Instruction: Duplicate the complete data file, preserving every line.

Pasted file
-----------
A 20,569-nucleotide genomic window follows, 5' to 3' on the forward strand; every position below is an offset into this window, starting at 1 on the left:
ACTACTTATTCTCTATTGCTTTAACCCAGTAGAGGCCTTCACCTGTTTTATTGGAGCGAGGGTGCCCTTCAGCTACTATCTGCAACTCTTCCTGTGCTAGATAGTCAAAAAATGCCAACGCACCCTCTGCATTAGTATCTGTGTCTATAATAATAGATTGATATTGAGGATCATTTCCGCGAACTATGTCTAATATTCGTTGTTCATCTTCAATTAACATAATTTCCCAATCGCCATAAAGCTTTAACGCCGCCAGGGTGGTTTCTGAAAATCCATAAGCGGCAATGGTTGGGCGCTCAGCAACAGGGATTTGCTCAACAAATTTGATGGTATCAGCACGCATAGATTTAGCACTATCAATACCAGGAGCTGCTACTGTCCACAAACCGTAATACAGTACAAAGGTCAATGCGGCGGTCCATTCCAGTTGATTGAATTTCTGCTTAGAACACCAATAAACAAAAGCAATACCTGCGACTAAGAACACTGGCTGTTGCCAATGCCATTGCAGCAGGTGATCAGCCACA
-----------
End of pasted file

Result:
A 20,569-nucleotide genomic window follows, 5' to 3' on the forward strand; every position below is an offset into this window, starting at 1 on the left:
ACTACTTATTCTCTATTGCTTTAACCCAGTAGAGGCCTTCACCTGTTTTATTGGAGCGAGGGTGCCCTTCAGCTACTATCTGCAACTCTTCCTGTGCTAGATAGTCAAAAAATGCCAACGCACCCTCTGCATTAGTATCTGTGTCTATAATAATAGATTGATATTGAGGATCATTTCCGCGAACTATGTCTAATATTCGTTGTTCATCTTCAATTAACATAATTTCCCAATCGCCATAAAGCTTTAACGCCGCCAGGGTGGTTTCTGAAAATCCATAAGCGGCAATGGTTGGGCGCTCAGCAACAGGGATTTGCTCAACAAATTTGATGGTATCAGCACGCATAGATTTAGCACTATCAATACCAGGAGCTGCTACTGTCCACAAACCGTAATACAGTACAAAGGTCAATGCGGCGGTCCATTCCAGTTGATTGAATTTCTGCTTAGAACACCAATAAACAAAAGCAATACCTGCGACTAAGAACACTGGCTGTTGCCAATGCCATTGCAGCAGGTGATCAGCCACA